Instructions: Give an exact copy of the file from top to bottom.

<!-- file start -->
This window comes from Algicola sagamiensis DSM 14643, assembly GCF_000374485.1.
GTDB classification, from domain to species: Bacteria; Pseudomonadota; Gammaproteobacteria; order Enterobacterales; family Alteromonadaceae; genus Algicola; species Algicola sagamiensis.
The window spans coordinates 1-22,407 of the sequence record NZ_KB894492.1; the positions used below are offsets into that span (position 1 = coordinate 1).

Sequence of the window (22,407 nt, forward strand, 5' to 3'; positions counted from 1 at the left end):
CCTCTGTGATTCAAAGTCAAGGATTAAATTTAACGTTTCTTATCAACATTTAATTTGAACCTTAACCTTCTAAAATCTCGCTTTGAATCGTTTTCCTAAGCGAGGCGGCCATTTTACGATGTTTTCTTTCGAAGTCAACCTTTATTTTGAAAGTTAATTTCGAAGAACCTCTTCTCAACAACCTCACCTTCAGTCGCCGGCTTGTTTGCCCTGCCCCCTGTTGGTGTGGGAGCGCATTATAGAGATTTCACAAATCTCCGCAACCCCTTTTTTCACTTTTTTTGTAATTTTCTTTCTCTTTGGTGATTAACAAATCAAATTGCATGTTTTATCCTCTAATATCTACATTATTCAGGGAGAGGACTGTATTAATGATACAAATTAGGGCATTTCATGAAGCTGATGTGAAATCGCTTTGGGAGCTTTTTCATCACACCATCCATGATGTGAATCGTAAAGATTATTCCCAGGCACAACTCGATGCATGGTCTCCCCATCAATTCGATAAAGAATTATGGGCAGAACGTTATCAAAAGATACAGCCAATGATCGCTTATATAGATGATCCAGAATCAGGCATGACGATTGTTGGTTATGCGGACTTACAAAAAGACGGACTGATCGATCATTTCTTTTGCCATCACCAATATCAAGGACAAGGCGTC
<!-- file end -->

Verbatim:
This window comes from Algicola sagamiensis DSM 14643, assembly GCF_000374485.1.
GTDB classification, from domain to species: Bacteria; Pseudomonadota; Gammaproteobacteria; order Enterobacterales; family Alteromonadaceae; genus Algicola; species Algicola sagamiensis.
The window spans coordinates 1-22,407 of the sequence record NZ_KB894492.1; the positions used below are offsets into that span (position 1 = coordinate 1).

Sequence of the window (22,407 nt, forward strand, 5' to 3'; positions counted from 1 at the left end):
CCTCTGTGATTCAAAGTCAAGGATTAAATTTAACGTTTCTTATCAACATTTAATTTGAACCTTAACCTTCTAAAATCTCGCTTTGAATCGTTTTCCTAAGCGAGGCGGCCATTTTACGATGTTTTCTTTCGAAGTCAACCTTTATTTTGAAAGTTAATTTCGAAGAACCTCTTCTCAACAACCTCACCTTCAGTCGCCGGCTTGTTTGCCCTGCCCCCTGTTGGTGTGGGAGCGCATTATAGAGATTTCACAAATCTCCGCAACCCCTTTTTTCACTTTTTTTGTAATTTTCTTTCTCTTTGGTGATTAACAAATCAAATTGCATGTTTTATCCTCTAATATCTACATTATTCAGGGAGAGGACTGTATTAATGATACAAATTAGGGCATTTCATGAAGCTGATGTGAAATCGCTTTGGGAGCTTTTTCATCACACCATCCATGATGTGAATCGTAAAGATTATTCCCAGGCACAACTCGATGCATGGTCTCCCCATCAATTCGATAAAGAATTATGGGCAGAACGTTATCAAAAGATACAGCCAATGATCGCTTATATAGATGATCCAGAATCAGGCATGACGATTGTTGGTTATGCGGACTTACAAAAAGACGGACTGATCGATCATTTCTTTTGCCATCACCAATATCAAGGACAAGGCGTC